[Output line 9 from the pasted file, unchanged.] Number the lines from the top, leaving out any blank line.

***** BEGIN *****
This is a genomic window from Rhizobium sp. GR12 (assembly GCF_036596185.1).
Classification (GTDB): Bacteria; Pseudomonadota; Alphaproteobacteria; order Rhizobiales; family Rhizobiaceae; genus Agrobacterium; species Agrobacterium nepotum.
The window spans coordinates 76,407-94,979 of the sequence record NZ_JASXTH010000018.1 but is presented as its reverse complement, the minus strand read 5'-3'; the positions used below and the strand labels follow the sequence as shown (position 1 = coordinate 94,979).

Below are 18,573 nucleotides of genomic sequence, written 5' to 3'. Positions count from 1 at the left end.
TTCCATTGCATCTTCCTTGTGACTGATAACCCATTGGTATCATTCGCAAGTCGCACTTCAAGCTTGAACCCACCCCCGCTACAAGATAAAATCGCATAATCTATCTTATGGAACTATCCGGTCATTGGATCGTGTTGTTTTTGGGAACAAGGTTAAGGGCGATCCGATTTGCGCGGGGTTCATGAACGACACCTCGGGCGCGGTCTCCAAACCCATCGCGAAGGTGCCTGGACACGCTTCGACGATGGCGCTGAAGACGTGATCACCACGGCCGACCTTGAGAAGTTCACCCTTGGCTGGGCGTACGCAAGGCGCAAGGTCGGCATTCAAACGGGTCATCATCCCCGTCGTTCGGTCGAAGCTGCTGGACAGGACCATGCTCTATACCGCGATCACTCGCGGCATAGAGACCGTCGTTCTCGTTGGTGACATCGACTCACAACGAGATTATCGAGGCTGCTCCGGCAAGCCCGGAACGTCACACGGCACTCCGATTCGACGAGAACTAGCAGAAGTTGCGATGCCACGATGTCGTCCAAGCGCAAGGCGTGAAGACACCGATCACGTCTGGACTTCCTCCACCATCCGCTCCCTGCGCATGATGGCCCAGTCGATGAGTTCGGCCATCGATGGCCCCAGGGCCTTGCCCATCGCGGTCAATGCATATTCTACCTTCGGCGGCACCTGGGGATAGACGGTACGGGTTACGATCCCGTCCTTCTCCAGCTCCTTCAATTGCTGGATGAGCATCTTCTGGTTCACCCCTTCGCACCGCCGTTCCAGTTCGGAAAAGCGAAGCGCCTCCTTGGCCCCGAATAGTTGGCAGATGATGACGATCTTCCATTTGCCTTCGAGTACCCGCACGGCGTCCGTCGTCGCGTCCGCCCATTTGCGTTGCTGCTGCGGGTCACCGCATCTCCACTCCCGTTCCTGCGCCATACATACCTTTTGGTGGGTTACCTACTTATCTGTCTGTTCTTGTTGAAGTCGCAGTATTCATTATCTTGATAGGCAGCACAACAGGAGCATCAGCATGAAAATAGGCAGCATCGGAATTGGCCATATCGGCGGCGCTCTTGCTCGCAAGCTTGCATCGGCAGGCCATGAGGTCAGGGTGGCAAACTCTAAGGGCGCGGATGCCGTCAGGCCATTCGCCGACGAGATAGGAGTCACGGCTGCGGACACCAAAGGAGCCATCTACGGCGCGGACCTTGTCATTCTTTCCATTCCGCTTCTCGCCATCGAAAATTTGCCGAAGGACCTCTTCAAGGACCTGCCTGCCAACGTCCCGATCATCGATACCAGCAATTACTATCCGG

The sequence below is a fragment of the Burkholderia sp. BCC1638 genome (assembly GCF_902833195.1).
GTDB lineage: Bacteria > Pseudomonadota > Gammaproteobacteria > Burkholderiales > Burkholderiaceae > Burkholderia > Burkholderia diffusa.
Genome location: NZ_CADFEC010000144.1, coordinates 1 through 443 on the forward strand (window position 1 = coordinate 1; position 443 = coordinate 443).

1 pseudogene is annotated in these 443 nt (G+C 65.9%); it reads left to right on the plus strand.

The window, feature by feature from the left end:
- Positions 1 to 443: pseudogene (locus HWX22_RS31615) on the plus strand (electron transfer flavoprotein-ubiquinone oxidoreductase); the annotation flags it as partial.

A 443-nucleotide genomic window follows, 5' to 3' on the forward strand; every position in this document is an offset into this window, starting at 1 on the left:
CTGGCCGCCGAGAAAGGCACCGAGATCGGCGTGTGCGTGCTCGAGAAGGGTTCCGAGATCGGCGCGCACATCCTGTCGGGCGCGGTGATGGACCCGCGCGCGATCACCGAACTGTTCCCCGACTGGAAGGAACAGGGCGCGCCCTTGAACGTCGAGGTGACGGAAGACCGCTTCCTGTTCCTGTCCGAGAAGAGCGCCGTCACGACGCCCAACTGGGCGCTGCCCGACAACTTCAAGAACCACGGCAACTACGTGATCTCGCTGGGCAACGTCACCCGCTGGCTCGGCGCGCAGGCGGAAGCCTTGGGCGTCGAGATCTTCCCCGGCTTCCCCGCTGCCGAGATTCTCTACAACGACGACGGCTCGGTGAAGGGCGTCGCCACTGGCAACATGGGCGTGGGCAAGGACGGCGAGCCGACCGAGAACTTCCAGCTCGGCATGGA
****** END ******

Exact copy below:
1 pseudogene is annotated in these 443 nt (G+C 65.9%); it reads left to right on the plus strand.